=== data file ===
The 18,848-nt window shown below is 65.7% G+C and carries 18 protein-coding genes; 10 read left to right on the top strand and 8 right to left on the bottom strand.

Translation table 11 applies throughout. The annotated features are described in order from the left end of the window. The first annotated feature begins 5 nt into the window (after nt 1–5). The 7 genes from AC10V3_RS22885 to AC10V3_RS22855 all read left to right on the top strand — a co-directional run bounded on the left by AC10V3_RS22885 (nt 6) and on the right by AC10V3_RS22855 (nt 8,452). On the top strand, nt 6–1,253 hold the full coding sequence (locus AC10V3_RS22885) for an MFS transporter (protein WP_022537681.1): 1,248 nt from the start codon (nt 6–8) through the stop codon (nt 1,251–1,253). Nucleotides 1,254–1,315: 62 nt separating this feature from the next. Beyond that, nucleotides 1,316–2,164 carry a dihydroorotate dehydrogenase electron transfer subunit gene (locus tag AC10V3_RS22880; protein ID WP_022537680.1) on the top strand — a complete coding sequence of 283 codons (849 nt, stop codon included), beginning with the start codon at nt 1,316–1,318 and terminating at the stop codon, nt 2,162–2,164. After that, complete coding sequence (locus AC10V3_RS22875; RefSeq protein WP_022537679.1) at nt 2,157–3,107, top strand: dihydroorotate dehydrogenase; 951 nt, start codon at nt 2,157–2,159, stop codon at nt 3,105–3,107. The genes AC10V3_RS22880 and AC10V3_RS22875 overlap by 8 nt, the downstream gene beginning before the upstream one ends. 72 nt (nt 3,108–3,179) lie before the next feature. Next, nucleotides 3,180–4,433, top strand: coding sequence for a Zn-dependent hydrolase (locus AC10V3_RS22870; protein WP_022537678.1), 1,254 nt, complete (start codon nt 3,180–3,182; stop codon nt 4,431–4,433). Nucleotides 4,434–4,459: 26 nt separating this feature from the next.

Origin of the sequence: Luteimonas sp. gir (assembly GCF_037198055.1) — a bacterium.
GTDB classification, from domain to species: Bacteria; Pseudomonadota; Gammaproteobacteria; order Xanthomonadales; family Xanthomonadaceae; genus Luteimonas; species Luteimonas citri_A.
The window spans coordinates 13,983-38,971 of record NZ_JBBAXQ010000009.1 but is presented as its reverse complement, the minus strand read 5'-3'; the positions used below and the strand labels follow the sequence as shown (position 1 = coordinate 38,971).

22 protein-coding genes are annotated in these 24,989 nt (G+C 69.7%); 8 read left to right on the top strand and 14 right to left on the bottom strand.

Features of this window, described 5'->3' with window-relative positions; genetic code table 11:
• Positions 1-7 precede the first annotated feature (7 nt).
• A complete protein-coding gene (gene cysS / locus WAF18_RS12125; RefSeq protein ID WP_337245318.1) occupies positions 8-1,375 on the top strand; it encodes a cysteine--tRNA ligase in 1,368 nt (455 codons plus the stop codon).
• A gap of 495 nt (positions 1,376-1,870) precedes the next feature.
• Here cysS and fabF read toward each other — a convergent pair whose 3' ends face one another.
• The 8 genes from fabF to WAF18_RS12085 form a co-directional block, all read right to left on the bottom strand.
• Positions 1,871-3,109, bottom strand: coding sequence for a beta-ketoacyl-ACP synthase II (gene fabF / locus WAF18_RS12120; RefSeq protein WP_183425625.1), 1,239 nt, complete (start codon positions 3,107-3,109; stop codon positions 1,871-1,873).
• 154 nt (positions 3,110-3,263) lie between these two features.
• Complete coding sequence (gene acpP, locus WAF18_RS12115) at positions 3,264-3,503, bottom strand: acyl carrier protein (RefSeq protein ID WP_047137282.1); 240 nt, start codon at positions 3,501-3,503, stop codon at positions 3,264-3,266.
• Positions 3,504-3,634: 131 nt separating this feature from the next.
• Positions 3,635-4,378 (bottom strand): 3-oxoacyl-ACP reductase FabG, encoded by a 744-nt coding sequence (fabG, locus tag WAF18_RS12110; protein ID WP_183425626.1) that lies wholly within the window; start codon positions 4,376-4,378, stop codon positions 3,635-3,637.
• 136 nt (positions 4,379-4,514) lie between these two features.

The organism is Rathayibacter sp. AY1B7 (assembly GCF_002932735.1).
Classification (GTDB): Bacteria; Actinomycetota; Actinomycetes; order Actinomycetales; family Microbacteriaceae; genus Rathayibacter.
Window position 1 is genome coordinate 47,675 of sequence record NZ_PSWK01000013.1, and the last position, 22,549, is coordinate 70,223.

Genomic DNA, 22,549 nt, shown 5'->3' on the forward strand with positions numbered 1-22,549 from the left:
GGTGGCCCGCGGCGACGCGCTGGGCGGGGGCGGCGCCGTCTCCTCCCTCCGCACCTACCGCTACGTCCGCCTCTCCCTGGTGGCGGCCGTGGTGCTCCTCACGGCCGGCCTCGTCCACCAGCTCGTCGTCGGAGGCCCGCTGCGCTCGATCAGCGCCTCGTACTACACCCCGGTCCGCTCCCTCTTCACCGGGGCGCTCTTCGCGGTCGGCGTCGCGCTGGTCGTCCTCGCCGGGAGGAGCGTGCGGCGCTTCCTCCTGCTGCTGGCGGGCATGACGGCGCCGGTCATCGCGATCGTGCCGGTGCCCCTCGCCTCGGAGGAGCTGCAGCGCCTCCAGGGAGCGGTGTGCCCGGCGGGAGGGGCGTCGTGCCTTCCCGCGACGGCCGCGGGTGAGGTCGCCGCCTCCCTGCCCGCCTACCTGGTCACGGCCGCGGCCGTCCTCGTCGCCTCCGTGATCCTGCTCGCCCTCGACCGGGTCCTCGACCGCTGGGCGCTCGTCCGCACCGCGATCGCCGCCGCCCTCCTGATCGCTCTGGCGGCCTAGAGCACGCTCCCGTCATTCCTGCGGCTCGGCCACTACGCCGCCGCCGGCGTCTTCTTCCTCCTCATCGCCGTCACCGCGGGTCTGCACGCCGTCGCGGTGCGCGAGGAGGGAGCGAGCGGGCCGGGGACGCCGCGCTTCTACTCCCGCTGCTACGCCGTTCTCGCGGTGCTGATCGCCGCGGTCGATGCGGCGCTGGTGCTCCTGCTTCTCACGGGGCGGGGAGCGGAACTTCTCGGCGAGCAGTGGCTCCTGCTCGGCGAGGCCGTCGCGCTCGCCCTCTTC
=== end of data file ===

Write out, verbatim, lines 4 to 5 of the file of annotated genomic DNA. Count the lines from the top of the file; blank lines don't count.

GTDB classification, from domain to species: Bacteria; Pseudomonadota; Gammaproteobacteria; order Xanthomonadales; family Xanthomonadaceae; genus Luteimonas; species Luteimonas citri_A.
The window spans coordinates 13,983-38,971 of record NZ_JBBAXQ010000009.1 but is presented as its reverse complement, the minus strand read 5'-3'; the positions used below and the strand labels follow the sequence as shown (position 1 = coordinate 38,971).